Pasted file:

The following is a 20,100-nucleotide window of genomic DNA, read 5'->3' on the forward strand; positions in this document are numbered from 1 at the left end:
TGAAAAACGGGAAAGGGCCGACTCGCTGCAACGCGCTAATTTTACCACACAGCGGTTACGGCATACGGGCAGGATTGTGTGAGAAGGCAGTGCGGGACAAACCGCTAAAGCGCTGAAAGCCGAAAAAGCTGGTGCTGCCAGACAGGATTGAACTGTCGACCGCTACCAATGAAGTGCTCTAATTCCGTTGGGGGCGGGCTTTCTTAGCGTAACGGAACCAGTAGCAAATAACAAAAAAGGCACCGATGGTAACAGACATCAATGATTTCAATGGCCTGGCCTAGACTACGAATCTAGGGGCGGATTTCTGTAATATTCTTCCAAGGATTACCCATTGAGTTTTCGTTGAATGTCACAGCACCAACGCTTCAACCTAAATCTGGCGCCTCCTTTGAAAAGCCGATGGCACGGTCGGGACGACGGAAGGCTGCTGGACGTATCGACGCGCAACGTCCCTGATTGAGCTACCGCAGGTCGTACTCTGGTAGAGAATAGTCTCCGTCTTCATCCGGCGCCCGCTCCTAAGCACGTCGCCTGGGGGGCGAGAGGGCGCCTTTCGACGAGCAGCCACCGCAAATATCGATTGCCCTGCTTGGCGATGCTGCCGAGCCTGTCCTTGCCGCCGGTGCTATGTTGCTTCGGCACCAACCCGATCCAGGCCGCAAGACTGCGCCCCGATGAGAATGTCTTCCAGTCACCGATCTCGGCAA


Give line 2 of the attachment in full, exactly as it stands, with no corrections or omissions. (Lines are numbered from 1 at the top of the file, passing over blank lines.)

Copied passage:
TGAAAAACGGGAAAGGGCCGACTCGCTGCAACGCGCTAATTTTACCACACAGCGGTTACGGCATACGGGCAGGATTGTGTGAGAAGGCAGTGCGGGACAAACCGCTAAAGCGCTGAAAGCCGAAAAAGCTGGTGCTGCCAGACAGGATTGAACTGTCGACCGCTACCAATGAAGTGCTCTAATTCCGTTGGGGGCGGGCTTTCTTAGCGTAACGGAACCAGTAGCAAATAACAAAAAAGGCACCGATGGTAACAGACATCAATGATTTCAATGGCCTGGCCTAGACTACGAATCTAGGGGCGGATTTCTGTAATATTCTTCCAAGGATTACCCATTGAGTTTTCGTTGAATGTCACAGCACCAACGCTTCAACCTAAATCTGGCGCCTCCTTTGAAAAGCCGATGGCACGGTCGGGACGACGGAAGGCTGCTGGACGTATCGACGCGCAACGTCCCTGATTGAGCTACCGCAGGTCGTACTCTGGTAGAGAATAGTCTCCGTCTTCATCCGGCGCCCGCTCCTAAGCACGTCGCCTGGGGGGCGAGAGGGCGCCTTTCGACGAGCAGCCACCGCAAATATCGATTGCCCTGCTTGGCGATGCTGCCGAGCCTGTCCTTGCCGCCGGTGCTATGTTGCTTCGGCACCAACCCGATCCAGGCCGCAAGACTGCGCCCCGATGAGAATGTCTTCCAGTCACCGATCTCGGCAA